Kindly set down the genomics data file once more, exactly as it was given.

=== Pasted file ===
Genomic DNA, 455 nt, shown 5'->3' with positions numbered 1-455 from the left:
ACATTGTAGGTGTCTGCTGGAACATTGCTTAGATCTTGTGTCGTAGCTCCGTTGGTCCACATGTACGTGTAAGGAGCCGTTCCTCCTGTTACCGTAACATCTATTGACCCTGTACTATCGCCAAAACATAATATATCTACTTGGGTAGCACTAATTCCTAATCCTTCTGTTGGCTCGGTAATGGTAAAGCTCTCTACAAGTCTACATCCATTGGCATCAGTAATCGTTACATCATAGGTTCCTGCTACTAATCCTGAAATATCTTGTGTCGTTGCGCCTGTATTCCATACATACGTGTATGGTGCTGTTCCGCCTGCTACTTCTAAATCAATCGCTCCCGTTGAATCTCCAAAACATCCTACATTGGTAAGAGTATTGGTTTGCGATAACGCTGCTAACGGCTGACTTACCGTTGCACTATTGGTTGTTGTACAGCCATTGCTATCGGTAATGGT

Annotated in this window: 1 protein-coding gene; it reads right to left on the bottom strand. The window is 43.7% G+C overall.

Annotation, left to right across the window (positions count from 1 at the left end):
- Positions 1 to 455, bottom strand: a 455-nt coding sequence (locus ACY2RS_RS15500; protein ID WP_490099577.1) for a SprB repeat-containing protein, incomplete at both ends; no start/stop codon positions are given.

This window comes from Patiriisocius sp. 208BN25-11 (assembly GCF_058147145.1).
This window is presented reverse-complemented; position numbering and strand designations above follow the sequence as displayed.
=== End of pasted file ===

Genomic DNA, 455 nt, shown 5'->3' with positions numbered 1-455 from the left:
ACATTGTAGGTGTCTGCTGGAACATTGCTTAGATCTTGTGTCGTAGCTCCGTTGGTCCACATGTACGTGTAAGGAGCCGTTCCTCCTGTTACCGTAACATCTATTGACCCTGTACTATCGCCAAAACATAATATATCTACTTGGGTAGCACTAATTCCTAATCCTTCTGTTGGCTCGGTAATGGTAAAGCTCTCTACAAGTCTACATCCATTGGCATCAGTAATCGTTACATCATAGGTTCCTGCTACTAATCCTGAAATATCTTGTGTCGTTGCGCCTGTATTCCATACATACGTGTATGGTGCTGTTCCGCCTGCTACTTCTAAATCAATCGCTCCCGTTGAATCTCCAAAACATCCTACATTGGTAAGAGTATTGGTTTGCGATAACGCTGCTAACGGCTGACTTACCGTTGCACTATTGGTTGTTGTACAGCCATTGCTATCGGTAATGGT

Annotated in this window: 1 protein-coding gene; it reads right to left on the bottom strand. The window is 43.7% G+C overall.

Annotation, left to right across the window (positions count from 1 at the left end):
- Positions 1 to 455, bottom strand: a 455-nt coding sequence (locus ACY2RS_RS15500; protein ID WP_490099577.1) for a SprB repeat-containing protein, incomplete at both ends; no start/stop codon positions are given.

This window comes from Patiriisocius sp. 208BN25-11 (assembly GCF_058147145.1).
This window is presented reverse-complemented; position numbering and strand designations above follow the sequence as displayed.